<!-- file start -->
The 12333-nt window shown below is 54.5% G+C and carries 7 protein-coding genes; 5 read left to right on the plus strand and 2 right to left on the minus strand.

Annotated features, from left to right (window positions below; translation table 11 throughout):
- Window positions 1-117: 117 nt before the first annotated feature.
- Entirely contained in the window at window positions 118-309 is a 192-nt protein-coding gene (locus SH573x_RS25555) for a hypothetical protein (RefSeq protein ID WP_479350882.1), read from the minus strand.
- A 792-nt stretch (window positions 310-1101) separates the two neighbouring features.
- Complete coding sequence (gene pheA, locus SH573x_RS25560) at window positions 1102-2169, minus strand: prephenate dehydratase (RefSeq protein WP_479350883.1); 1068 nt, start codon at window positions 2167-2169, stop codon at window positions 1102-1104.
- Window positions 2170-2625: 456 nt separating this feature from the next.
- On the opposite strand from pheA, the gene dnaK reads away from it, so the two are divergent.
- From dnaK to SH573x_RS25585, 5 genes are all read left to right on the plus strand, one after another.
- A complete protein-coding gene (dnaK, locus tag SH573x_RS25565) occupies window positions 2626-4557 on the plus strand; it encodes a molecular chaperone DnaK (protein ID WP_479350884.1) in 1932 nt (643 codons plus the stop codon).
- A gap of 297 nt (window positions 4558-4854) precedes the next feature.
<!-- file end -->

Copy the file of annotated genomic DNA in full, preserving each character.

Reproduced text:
The 12333-nt window shown below is 54.5% G+C and carries 7 protein-coding genes; 5 read left to right on the plus strand and 2 right to left on the minus strand.

Annotated features, from left to right (window positions below; translation table 11 throughout):
- Window positions 1-117: 117 nt before the first annotated feature.
- Entirely contained in the window at window positions 118-309 is a 192-nt protein-coding gene (locus SH573x_RS25555) for a hypothetical protein (RefSeq protein ID WP_479350882.1), read from the minus strand.
- A 792-nt stretch (window positions 310-1101) separates the two neighbouring features.
- Complete coding sequence (gene pheA, locus SH573x_RS25560) at window positions 1102-2169, minus strand: prephenate dehydratase (RefSeq protein WP_479350883.1); 1068 nt, start codon at window positions 2167-2169, stop codon at window positions 1102-1104.
- Window positions 2170-2625: 456 nt separating this feature from the next.
- On the opposite strand from pheA, the gene dnaK reads away from it, so the two are divergent.
- From dnaK to SH573x_RS25585, 5 genes are all read left to right on the plus strand, one after another.
- A complete protein-coding gene (dnaK, locus tag SH573x_RS25565) occupies window positions 2626-4557 on the plus strand; it encodes a molecular chaperone DnaK (protein ID WP_479350884.1) in 1932 nt (643 codons plus the stop codon).
- A gap of 297 nt (window positions 4558-4854) precedes the next feature.